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Legislation Signed into Law

2019

Primary Focus: Medical Management Limitation; Medicaid
Title/Description: An act relating to prior authorization for medication-assisted treatment under the Medicaid program
Citation: n/a
Summary: This Act requires that the state Medicaid fee-for-service and managed care programs offer at least one form of MAT without prior authorization.
Effective Date: n/a
Notes: Enacted through HF 623

2018

Primary Focus: Mandated Benefit: Provider
Title/Description: Services provided by certain licensed master social workers, licensed mental health counselors, and licensed marital and family therapists
Citation: Iowa Code § 514C.32
Summary: Any policy or contract providing for third-party payment of health or medical expenses shall include a provision to pay for necessary behavioral health services provided by a licensed master social worker, a licensed mental health counselor, and a licensed marital and family therapist. Practice or supervisory restrictions for such professionals cannot be inconsistent with or more restrictive than the authority already granted by law. The act does not require health maintenance organizations or preferred provider organizations to provide payment for services provided by such professionals while they are under the supervision of another professional, unless the supervisor has entered into a contract to do so.
Effective Date: July 1, 2018
Notes: Enacted through SF 2418 (87th General Assembly)

Primary Focus: Mandated Benefit: Telehealth
Title/Description: Health care services delivered by telehealth – coverage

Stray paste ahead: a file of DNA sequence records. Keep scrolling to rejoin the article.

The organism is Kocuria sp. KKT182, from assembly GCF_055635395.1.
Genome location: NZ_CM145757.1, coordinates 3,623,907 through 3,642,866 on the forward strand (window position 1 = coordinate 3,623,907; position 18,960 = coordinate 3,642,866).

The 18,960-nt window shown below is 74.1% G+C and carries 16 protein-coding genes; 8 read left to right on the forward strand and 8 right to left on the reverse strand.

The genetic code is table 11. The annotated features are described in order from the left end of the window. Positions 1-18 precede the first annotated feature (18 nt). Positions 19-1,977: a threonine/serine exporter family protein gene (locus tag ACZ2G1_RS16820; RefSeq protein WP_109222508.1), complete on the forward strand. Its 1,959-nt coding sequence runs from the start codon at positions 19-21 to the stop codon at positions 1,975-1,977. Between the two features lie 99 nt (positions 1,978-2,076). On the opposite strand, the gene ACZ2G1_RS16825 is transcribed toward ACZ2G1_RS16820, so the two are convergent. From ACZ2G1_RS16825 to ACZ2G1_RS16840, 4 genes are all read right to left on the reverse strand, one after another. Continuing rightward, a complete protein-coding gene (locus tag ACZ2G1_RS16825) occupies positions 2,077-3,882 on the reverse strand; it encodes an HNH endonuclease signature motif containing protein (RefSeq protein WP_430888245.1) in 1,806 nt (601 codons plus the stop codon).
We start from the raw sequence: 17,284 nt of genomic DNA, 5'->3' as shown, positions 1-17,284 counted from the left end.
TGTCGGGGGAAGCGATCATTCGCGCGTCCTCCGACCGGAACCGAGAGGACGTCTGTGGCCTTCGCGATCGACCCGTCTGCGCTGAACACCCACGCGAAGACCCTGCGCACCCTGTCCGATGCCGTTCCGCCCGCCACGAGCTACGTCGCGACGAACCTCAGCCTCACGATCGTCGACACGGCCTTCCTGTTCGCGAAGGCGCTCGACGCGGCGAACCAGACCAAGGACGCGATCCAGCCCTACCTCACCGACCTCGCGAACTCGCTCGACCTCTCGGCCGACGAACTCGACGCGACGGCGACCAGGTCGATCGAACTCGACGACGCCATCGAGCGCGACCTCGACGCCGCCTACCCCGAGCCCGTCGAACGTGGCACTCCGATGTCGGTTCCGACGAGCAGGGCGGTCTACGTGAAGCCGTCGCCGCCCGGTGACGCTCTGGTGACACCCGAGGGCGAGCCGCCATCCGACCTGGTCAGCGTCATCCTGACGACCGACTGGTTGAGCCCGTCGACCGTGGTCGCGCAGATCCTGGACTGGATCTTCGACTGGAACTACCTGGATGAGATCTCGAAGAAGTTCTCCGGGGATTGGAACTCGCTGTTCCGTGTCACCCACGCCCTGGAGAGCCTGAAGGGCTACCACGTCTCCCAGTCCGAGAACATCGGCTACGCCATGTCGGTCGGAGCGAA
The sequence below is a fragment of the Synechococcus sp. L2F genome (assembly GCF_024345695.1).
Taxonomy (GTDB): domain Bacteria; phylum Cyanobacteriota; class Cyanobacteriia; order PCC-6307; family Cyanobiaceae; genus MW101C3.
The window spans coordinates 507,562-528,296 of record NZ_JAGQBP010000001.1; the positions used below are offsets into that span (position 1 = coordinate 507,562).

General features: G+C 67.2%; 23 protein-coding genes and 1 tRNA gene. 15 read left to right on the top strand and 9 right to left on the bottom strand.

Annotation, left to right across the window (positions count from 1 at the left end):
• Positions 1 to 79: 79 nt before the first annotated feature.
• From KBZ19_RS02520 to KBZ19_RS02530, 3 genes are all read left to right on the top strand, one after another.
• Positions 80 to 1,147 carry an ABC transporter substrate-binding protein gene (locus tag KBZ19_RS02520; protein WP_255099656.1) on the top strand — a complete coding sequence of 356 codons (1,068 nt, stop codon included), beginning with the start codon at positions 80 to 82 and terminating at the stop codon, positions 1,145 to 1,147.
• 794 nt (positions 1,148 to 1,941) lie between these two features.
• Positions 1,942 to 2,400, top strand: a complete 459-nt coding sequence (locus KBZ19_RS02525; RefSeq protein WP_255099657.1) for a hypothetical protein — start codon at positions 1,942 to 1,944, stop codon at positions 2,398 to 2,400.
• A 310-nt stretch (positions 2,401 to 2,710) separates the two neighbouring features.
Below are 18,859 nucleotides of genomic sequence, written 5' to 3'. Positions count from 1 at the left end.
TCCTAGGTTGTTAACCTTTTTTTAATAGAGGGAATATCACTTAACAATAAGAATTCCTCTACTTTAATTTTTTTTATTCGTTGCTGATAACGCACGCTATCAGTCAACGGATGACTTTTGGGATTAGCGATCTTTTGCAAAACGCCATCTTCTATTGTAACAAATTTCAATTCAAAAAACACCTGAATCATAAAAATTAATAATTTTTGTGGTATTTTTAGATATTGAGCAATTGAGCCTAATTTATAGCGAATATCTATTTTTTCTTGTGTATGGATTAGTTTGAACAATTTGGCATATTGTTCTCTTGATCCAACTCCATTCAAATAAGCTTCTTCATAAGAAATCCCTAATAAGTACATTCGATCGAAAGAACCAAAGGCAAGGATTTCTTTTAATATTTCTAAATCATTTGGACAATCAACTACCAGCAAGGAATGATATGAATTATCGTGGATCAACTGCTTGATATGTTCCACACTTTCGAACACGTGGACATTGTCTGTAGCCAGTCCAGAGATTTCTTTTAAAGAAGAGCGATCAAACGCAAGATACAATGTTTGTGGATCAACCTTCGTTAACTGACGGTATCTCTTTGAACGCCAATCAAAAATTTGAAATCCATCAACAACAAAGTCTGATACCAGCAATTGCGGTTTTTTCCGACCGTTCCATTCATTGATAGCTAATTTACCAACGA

Citation: Iowa Code § 514C.32
Summary: Any policy or contract providing for third-party payment of health or medical expenses shall not discriminate between coverage benefits for health care services that are provided in person and the same health care services that are delivered through telehealth.
Effective Date: July 1, 2018
Notes: Enacted through SF 2305 (87th General Assembly)

Primary Focus: Mandated Benefit: Provider
Title/Description: Services provided by provisionally licensed psychologists
Citation: Iowa Code § 514C.33
Summary: Any policy or contract providing for third-party payment of health or medical expenses shall include a provision to pay for necessary behavioral health services provided by a person who holds a provisional license to practice psychology and who practices under the supervision of a qualified supervisor. Practice or supervisory restrictions for such professionals cannot be inconsistent with or more restrictive than the authority already granted by law. The act does not require health maintenance organizations or preferred provider organizations to provide payment for services provided by such professionals while they are under the supervision of another professional, unless the supervisor has entered into a contract to do so.
Effective Date: July 1, 2018
Notes: Enacted the SF 2418 (87th General Assembly)

2015-2016

SF 505
Introduced: 5/2015
Sponsor: Sen. Reagan
Status: Signed into law 7/2015
Summary: This is an appropriations bill that changes the section of state law about autism services. It changes the definition of autism provider to include assistant behavior analyst in addition to behavior analyst. It also extends the age from nine to fifteen for eligible individuals who can access autism treatment services through the medical assistants program if their household income does not exceed 400% of the federal poverty line.

2011

Primary Focus: Mandated Benefit: Provider
Title/Description: Autism spectrum disorders coverage
Citation: Iowa Code § 514C.28
Summary: Any policy or contract providing for third-party payment of health or medical expenses shall include a provision to provide coverage for covered individuals under twenty-one years of age for the diagnostic assessment of autism spectrum disorders and for the treatment of autism spectrum disorders. Coverage is required in a maximum benefit amount of not more than $36,000 per year (as adjusted every year), but shall not be subject to any limits on the number of visits to an autism service provider for treatment of autism spectrum disorders.
Effective Date: January 1, 2011
Notes: Enacted through HF 2531 (83rd General Assembly)

2009-2010

HF 2201